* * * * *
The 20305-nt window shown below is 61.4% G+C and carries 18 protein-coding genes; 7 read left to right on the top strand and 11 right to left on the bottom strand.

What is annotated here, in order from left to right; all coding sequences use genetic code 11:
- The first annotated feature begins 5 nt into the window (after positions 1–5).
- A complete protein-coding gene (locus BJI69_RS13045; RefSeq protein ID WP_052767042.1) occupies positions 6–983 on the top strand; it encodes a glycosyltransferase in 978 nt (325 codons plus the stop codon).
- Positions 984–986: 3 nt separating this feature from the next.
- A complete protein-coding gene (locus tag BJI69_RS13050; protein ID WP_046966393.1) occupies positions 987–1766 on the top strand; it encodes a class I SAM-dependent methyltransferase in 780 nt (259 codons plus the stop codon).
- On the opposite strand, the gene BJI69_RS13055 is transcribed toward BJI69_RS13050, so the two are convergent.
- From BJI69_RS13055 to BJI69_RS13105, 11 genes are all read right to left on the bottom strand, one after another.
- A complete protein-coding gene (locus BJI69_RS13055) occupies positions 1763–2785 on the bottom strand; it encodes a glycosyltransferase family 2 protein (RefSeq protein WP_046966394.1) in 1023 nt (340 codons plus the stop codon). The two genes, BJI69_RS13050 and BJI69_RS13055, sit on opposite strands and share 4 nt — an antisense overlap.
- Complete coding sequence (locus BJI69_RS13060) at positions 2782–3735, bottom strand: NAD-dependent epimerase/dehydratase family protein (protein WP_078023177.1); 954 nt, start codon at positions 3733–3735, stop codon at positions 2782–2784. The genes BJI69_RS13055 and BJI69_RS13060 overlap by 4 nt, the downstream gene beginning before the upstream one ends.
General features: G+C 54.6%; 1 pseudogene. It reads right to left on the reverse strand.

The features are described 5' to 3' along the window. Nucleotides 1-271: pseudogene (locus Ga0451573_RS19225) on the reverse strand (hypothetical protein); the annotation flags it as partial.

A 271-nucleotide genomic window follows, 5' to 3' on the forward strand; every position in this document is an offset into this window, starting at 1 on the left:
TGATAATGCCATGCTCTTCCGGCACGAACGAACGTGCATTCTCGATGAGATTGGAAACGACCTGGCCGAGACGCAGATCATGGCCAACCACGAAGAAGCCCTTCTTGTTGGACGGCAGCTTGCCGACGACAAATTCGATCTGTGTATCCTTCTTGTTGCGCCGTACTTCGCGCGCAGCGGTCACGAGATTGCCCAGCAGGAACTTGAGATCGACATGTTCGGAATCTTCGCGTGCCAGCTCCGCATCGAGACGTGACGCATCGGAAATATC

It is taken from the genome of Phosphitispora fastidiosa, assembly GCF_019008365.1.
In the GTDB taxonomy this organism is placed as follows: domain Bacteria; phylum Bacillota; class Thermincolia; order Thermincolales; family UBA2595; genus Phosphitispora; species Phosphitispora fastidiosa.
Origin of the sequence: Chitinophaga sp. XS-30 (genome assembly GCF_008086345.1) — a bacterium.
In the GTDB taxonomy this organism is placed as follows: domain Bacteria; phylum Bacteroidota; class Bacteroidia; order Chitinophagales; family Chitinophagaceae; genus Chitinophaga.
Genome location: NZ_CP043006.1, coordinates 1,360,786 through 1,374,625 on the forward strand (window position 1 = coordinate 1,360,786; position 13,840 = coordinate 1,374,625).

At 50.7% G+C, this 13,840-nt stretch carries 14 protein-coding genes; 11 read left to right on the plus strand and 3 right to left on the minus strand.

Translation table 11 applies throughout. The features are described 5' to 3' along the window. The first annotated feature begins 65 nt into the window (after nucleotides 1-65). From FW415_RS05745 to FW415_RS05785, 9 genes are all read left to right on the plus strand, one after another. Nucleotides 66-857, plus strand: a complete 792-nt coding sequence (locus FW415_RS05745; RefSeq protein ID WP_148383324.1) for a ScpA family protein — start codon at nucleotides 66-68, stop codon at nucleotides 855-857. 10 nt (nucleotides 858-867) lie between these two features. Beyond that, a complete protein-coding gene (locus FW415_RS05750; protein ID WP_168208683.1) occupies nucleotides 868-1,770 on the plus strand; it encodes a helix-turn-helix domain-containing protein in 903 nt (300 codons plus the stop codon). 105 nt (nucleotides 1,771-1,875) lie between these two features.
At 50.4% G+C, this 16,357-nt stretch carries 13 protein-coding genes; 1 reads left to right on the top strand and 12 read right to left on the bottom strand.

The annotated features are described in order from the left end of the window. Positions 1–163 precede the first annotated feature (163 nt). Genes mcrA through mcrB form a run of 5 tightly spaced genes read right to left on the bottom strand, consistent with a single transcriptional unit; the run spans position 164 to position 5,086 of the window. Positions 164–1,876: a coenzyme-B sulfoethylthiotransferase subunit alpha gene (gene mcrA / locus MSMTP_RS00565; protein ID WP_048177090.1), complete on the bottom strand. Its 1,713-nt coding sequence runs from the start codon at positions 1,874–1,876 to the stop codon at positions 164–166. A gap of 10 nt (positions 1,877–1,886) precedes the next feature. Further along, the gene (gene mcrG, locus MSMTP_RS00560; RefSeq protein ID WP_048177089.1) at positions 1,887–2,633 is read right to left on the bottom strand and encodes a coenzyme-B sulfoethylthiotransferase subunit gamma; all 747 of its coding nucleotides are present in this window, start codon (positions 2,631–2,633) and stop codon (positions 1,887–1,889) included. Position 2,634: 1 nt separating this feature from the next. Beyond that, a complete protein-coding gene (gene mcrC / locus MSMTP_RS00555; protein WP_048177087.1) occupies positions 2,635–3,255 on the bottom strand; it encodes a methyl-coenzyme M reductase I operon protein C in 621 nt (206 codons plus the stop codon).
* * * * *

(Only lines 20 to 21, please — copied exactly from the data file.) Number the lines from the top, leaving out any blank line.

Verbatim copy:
At 50.7% G+C, this 13,840-nt stretch carries 14 protein-coding genes; 11 read left to right on the plus strand and 3 right to left on the minus strand.

Translation table 11 applies throughout. The features are described 5' to 3' along the window. The first annotated feature begins 65 nt into the window (after nucleotides 1-65). From FW415_RS05745 to FW415_RS05785, 9 genes are all read left to right on the plus strand, one after another. Nucleotides 66-857, plus strand: a complete 792-nt coding sequence (locus FW415_RS05745; RefSeq protein ID WP_148383324.1) for a ScpA family protein — start codon at nucleotides 66-68, stop codon at nucleotides 855-857. 10 nt (nucleotides 858-867) lie between these two features. Beyond that, a complete protein-coding gene (locus FW415_RS05750; protein ID WP_168208683.1) occupies nucleotides 868-1,770 on the plus strand; it encodes a helix-turn-helix domain-containing protein in 903 nt (300 codons plus the stop codon). 105 nt (nucleotides 1,771-1,875) lie between these two features.